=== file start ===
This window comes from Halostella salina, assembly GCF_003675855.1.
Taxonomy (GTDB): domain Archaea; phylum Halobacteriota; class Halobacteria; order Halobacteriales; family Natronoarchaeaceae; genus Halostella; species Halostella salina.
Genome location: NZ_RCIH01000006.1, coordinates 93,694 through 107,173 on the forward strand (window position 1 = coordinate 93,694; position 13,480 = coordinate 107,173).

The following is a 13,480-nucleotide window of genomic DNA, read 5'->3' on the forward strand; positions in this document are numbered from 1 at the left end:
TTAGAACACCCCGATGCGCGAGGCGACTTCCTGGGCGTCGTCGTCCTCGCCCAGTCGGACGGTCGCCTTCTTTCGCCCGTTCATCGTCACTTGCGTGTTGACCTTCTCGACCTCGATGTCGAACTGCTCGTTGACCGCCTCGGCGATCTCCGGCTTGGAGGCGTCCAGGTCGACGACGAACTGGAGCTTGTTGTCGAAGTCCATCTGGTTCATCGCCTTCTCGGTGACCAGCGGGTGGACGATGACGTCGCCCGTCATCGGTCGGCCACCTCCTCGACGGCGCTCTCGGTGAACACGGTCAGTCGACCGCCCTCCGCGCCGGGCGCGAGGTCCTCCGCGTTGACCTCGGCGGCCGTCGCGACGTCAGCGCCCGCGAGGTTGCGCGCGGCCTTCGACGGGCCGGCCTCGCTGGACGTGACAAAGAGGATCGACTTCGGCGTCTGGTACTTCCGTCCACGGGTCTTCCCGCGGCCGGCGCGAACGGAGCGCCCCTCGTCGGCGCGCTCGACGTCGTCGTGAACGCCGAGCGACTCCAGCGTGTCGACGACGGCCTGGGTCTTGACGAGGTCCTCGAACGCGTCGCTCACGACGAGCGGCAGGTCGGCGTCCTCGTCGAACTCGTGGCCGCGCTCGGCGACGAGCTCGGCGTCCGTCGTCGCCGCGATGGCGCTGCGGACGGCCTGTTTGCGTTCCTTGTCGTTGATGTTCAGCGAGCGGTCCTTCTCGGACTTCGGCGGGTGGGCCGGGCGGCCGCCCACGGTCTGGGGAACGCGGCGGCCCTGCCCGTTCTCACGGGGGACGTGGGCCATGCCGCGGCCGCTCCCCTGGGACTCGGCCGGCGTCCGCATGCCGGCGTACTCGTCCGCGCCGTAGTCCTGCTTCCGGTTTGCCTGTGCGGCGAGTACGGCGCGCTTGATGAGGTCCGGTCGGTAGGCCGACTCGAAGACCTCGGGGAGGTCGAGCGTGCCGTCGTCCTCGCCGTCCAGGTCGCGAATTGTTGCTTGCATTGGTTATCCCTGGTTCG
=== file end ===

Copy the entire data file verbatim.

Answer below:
This window comes from Halostella salina, assembly GCF_003675855.1.
Taxonomy (GTDB): domain Archaea; phylum Halobacteriota; class Halobacteria; order Halobacteriales; family Natronoarchaeaceae; genus Halostella; species Halostella salina.
Genome location: NZ_RCIH01000006.1, coordinates 93,694 through 107,173 on the forward strand (window position 1 = coordinate 93,694; position 13,480 = coordinate 107,173).

The following is a 13,480-nucleotide window of genomic DNA, read 5'->3' on the forward strand; positions in this document are numbered from 1 at the left end:
TTAGAACACCCCGATGCGCGAGGCGACTTCCTGGGCGTCGTCGTCCTCGCCCAGTCGGACGGTCGCCTTCTTTCGCCCGTTCATCGTCACTTGCGTGTTGACCTTCTCGACCTCGATGTCGAACTGCTCGTTGACCGCCTCGGCGATCTCCGGCTTGGAGGCGTCCAGGTCGACGACGAACTGGAGCTTGTTGTCGAAGTCCATCTGGTTCATCGCCTTCTCGGTGACCAGCGGGTGGACGATGACGTCGCCCGTCATCGGTCGGCCACCTCCTCGACGGCGCTCTCGGTGAACACGGTCAGTCGACCGCCCTCCGCGCCGGGCGCGAGGTCCTCCGCGTTGACCTCGGCGGCCGTCGCGACGTCAGCGCCCGCGAGGTTGCGCGCGGCCTTCGACGGGCCGGCCTCGCTGGACGTGACAAAGAGGATCGACTTCGGCGTCTGGTACTTCCGTCCACGGGTCTTCCCGCGGCCGGCGCGAACGGAGCGCCCCTCGTCGGCGCGCTCGACGTCGTCGTGAACGCCGAGCGACTCCAGCGTGTCGACGACGGCCTGGGTCTTGACGAGGTCCTCGAACGCGTCGCTCACGACGAGCGGCAGGTCGGCGTCCTCGTCGAACTCGTGGCCGCGCTCGGCGACGAGCTCGGCGTCCGTCGTCGCCGCGATGGCGCTGCGGACGGCCTGTTTGCGTTCCTTGTCGTTGATGTTCAGCGAGCGGTCCTTCTCGGACTTCGGCGGGTGGGCCGGGCGGCCGCCCACGGTCTGGGGAACGCGGCGGCCCTGCCCGTTCTCACGGGGGACGTGGGCCATGCCGCGGCCGCTCCCCTGGGACTCGGCCGGCGTCCGCATGCCGGCGTACTCGTCCGCGCCGTAGTCCTGCTTCCGGTTTGCCTGTGCGGCGAGTACGGCGCGCTTGATGAGGTCCGGTCGGTAGGCCGACTCGAAGACCTCGGGGAGGTCGAGCGTGCCGTCGTCCTCGCCGTCCAGGTCGCGAATTGTTGCTTGCATTGGTTATCCCTGGTTCG